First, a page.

When I was a teenager in the early sixties, I worked in the city and it seemed to have a mystique about it for me. There was, even then, the mad push to get onto a train at Town Hall station, and young people would congregate in the last carriage, swapping stories of the day, planning our future and just having good clean fun.
Life was a lot simpler then, I worked in an office at the bottom of William Street – well known for its prostitutes and collections of odd characters. My workmates and I would wander up to Kings Cross in our lunch break hoping to catch a glimpse of the unusual and brazen people who lived and worked there.
Kings Cross was always alive. A veritable hive of activity but, in those days, you didn't see tragic sights of the poor and desperate which are more prominent these days. It was safe to walk around the streets without fear of being mugged and robbed, and we would often sit in some obscure café in 'The Cross' sipping coffee and watching the magic that attracted us, like magnetic voyeurs, to those wandering by.
City life now, in some areas, is like a battlefield where only the strongest survive and I wouldn't feel safe, even in a group to go window shopping at night, as we did then fantasizing of being rich enough to buy some of the fabulous goods on display in shop windows.
Night life in certain parts of the city now belongs to the down and out and the caring institutions such as the Sydney City Mission and the Salvation Army. These and all the other 'angels of mercy' are stretched to breaking point trying to help those who need shelter and comfort.
Troubled teenagers gravitate towards the Cross in increasingly alarming numbers. They come from all stratas of society. Some are running away from home, while some are simply hell bent on gaining autonomy and rebelling against the school system and their parents, who are often left bewildered and traumatized by guilt.
How can we help these children in crisis? These so-called street kids – these babes of the night – from slipping further into degradation?
Teenage suicide is on the increase – more so amongst the street kids. Their lifestyle alone is a form of slow suicide. Statistics show that one third of Australian teenagers have attempted suicide and two thirds have thought about it. Suicide attempts by girls outnumber the boys six to one, but males usually attempt a more violent type of death and are, therefore, more successful.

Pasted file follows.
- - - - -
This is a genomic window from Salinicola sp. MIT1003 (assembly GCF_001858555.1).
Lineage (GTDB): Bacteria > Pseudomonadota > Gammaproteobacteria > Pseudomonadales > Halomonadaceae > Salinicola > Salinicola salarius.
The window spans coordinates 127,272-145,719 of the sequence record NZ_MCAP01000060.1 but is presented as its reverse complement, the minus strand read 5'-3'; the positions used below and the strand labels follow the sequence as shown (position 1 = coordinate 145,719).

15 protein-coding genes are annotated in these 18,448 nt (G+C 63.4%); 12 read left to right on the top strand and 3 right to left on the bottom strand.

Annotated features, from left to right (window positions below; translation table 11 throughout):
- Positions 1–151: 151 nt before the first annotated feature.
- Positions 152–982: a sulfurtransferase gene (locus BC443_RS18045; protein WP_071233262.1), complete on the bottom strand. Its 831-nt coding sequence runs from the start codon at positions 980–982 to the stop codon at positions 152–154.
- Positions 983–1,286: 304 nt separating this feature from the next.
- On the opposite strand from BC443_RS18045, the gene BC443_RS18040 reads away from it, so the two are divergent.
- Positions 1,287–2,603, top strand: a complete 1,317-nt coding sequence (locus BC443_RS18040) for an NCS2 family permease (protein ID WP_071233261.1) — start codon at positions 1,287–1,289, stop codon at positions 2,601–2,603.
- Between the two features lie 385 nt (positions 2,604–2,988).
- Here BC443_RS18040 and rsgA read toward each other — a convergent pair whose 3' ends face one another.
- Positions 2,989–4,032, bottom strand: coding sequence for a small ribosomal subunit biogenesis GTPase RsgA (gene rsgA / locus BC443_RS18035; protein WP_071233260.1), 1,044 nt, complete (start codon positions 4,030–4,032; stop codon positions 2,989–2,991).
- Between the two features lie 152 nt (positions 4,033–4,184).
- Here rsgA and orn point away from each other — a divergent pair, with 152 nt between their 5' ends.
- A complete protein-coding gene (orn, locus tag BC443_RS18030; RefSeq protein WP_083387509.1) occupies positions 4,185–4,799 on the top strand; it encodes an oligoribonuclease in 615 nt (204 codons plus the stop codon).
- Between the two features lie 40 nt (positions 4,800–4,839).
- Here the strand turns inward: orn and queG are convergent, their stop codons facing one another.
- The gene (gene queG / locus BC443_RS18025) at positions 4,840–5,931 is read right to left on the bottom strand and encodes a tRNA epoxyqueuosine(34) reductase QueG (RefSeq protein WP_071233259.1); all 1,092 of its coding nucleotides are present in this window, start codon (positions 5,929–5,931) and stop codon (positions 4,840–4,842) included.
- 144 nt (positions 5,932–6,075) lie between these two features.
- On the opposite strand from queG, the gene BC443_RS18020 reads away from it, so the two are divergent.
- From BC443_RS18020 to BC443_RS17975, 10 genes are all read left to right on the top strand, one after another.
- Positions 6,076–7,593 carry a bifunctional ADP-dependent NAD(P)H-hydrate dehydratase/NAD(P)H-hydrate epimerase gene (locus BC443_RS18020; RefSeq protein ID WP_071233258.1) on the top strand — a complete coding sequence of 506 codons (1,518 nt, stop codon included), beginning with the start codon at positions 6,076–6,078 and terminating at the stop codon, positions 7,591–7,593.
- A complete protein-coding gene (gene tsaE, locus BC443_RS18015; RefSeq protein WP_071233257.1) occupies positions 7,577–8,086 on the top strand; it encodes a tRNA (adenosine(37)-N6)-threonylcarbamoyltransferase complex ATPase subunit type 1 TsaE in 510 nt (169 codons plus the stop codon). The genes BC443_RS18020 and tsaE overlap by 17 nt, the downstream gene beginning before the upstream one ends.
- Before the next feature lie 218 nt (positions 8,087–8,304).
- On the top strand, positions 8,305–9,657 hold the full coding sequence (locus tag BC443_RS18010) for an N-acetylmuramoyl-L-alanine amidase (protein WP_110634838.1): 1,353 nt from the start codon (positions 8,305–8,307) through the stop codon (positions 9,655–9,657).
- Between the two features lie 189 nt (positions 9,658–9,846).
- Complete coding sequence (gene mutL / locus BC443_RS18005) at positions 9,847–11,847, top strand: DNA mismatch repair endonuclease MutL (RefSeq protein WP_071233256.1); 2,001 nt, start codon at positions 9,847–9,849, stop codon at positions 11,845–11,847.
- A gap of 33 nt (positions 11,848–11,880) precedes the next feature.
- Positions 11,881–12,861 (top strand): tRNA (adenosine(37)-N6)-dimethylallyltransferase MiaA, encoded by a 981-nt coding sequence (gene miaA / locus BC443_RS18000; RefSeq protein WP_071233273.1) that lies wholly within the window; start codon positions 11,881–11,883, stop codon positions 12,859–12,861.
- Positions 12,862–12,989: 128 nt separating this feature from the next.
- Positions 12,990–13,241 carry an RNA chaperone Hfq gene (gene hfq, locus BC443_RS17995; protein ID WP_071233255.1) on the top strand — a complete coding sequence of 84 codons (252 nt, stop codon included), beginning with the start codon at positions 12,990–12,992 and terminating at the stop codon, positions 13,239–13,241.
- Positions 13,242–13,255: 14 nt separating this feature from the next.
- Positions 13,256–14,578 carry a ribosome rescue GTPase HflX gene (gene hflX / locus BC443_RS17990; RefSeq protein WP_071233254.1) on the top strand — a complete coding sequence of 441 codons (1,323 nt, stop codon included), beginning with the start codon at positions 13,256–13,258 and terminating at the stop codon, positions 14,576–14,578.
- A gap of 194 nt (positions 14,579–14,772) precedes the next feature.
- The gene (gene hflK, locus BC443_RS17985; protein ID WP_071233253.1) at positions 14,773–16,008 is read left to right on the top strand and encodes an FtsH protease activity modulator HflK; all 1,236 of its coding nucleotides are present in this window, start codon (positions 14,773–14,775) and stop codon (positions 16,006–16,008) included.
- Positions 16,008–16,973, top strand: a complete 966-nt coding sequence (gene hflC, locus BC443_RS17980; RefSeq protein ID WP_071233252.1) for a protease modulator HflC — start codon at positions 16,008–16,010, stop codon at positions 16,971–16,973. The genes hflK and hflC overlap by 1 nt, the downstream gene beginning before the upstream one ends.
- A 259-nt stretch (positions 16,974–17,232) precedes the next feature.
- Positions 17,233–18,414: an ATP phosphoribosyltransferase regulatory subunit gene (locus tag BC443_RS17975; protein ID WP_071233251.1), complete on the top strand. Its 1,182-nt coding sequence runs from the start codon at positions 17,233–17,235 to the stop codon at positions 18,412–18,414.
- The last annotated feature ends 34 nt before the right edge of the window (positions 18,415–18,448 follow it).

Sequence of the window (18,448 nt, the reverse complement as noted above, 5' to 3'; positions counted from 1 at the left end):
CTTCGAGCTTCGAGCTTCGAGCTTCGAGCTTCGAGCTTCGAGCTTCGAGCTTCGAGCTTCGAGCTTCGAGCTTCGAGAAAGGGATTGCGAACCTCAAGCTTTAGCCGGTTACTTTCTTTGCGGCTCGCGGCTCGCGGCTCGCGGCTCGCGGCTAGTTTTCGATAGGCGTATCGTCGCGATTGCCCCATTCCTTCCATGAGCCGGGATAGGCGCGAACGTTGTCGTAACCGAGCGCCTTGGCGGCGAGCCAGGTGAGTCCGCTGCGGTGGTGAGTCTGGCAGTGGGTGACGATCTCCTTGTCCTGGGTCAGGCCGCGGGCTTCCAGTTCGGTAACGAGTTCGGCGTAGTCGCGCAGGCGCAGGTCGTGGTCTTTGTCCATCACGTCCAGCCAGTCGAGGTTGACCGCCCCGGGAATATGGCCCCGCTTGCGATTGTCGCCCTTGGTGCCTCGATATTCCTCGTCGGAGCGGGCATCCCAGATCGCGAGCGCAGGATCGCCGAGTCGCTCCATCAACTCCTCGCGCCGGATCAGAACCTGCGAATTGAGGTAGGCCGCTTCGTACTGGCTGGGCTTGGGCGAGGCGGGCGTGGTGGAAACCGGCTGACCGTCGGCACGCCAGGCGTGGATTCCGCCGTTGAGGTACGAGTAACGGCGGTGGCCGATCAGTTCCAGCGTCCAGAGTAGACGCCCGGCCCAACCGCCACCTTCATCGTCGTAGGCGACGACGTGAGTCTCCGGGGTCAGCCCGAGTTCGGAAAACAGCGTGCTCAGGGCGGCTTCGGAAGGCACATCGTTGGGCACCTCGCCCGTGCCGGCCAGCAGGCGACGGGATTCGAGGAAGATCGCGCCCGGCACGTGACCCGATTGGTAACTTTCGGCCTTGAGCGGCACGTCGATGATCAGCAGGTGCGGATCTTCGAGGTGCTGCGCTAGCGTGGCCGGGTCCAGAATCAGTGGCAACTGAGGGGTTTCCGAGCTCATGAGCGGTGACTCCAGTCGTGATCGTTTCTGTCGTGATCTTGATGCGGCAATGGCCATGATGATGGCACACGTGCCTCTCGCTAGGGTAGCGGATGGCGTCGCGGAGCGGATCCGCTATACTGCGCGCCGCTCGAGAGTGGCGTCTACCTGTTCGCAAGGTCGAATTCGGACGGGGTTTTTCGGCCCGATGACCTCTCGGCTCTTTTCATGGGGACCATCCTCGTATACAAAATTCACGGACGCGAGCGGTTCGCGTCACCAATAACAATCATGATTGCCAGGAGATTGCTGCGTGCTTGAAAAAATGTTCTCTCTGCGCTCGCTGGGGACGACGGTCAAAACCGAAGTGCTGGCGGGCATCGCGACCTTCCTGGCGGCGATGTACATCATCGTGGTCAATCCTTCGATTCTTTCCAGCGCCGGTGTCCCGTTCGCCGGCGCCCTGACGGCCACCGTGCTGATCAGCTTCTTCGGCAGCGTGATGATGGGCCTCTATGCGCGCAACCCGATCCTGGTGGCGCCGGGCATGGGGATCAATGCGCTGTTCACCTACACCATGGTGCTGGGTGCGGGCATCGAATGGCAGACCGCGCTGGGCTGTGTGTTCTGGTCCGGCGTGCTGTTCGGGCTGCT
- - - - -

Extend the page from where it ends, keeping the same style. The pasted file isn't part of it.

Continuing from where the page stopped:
Sometimes we underestimate the pressures that occur during adolescence and there are even cases of children as young as nine years of age, who have made attempts at self-destruction and end up living in teenage city gangs.
According to Sigmund Freud's theories, adolescence is a time when all the unresolved conflicts of childhood emerge from the unconscious to the sub-conscious mind, bringing with it a whole range of feelings that the adolescent cannot deal with in a rational way.
These days therapists tend to disregard Freud's theories, but it is an interesting concept and does lend some credence to the erratic behaviour that manifests during this time in a young person's life. The average teenager rebels, in some way, against authority. Whether it be staying out later than allowed or, even something simple, like not wearing the correct uniform to school.
But it's the ones who prefer to live on the streets, experimenting with drugs and unsafe sex that must concern us the most. We cannot simply purge the city of these kids, like vermin. We have to find a way to help them regain their self-respect and begin to trust adults again.
When the lines of communication fail, some parents react by becoming more autocratic, while others give up in despair. It is usual for teenagers to discuss their problems within their peer groups and to dismiss any advice given by their parents.
If the parental rift is deep, teenagers are left alone, feeling guilty about upsetting their parents but ever defiant that they can solve their own problems. They see concern by their parents as interfering. But what a long, lonely climb it is up the ladder of life from childhood to adulthood.
Some of city life has changed for the worse by the invasion of these troubled kids. It has lost its colourful innocence. And yet its attraction still remains for them, at a cold stark haven in which the socially desperate struggle to meter out their existence.
I don't want to paint all of the city with a black brush. It is not all doom and gloom. However society tends to turn a blind eye to the plight of these kids. It's simply put into the 'too hard' basket. But we must try never to push the needy out of our hearts or ever forget the seemingly forgotten ones.